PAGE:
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Trains, Grains, and Grizzly Bears: Reducing Wildlife Mortality on Railway Tracks in Banff National Park

Authors
  • Jim, Pissot
Type
Published Article
Publication Date
May 19, 2007
Source
Road Ecology Center John Muir Institute of the Environment
Keywords
License
Unknown
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Abstract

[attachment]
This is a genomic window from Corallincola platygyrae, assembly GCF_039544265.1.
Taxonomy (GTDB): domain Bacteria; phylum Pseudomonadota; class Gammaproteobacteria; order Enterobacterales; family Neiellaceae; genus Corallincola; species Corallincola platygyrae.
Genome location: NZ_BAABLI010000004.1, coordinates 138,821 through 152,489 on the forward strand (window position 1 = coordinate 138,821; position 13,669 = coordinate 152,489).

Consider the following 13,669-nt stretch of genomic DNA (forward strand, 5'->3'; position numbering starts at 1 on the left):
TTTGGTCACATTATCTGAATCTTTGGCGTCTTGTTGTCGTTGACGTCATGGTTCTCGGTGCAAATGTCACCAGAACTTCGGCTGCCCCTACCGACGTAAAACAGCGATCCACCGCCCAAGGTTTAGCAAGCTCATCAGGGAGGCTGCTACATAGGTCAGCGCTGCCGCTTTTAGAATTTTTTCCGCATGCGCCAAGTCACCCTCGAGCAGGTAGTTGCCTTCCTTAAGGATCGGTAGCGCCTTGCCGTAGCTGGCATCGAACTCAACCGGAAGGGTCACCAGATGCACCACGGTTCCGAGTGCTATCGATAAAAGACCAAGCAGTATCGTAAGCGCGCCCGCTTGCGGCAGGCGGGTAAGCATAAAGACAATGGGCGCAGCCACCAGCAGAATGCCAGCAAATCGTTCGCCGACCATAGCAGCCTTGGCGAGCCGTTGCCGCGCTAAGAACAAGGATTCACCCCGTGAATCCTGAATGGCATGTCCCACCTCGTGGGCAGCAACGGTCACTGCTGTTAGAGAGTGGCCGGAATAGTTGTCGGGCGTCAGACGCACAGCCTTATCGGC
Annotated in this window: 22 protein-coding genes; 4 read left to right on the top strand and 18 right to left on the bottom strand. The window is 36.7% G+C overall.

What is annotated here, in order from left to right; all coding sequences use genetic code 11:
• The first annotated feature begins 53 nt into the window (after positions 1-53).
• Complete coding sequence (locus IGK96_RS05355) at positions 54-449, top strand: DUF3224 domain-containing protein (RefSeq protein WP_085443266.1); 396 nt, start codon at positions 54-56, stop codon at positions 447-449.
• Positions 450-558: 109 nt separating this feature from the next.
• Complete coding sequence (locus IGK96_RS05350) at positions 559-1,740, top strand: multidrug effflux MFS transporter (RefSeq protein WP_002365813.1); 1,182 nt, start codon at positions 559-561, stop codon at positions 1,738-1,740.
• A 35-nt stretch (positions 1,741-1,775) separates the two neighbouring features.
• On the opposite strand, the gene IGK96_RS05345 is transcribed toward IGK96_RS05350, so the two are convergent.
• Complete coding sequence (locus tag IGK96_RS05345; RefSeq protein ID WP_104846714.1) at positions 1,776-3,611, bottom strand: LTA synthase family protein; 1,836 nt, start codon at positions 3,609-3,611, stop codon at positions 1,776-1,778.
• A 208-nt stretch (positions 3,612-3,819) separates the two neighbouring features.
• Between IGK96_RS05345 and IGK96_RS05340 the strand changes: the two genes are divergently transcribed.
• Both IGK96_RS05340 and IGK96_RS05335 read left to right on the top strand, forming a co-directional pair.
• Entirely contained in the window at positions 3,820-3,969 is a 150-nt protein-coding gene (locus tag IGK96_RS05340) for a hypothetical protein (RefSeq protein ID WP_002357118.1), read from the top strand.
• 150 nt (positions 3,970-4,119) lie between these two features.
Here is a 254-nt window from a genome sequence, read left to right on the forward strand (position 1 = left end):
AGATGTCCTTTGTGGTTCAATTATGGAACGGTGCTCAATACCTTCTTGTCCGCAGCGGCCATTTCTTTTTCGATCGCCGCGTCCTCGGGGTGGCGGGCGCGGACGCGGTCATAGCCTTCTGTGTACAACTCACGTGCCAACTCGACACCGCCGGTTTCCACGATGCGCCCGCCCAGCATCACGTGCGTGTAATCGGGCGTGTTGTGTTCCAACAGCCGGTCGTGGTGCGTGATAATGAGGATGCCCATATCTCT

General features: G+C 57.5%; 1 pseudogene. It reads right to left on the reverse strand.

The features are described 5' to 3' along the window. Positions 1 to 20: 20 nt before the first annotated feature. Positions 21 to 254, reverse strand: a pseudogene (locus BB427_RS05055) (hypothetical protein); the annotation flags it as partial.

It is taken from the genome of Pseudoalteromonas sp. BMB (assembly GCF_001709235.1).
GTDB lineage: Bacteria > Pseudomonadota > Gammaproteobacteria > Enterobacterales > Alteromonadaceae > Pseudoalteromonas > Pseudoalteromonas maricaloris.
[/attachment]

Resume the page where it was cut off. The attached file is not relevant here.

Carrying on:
Between 2000 and 2007, the Canadian Pacific Railway emerged as the leading human-related cause of grizzly bear mortality in Banff National Park. Seven grizzlies were struck by CPR trains, and none of the five cubs orphaned by these collisions survived within the park. Other wildlife also have been struck and killed. Spilled grain, track-side attractants, and preference of animals for open travel corridors are cited as contributing to these collisions. CPR’s rail lines bisect the Canadian Rockies and, along with other factors, inhibit wildlife movement and genetic connectivity. Ecologists and conservations seek to implement measures to ensure continued ecological connectivity across these man-made barriers. Railways have adopted various methods to reduce wildlife mortality, including more efficient sealing of grain cars, vacuum cars to recover spilled grain, and warnings that alert wildlife of approaching trains. Fencing and crossing structures, such as those assisting wildlife to cross highways, also are being considered. We discuss the causes of train-wildlife collisions, steps taken to reduce the number of collisions, propose further opportunities to reduce the likelihood of collisions.

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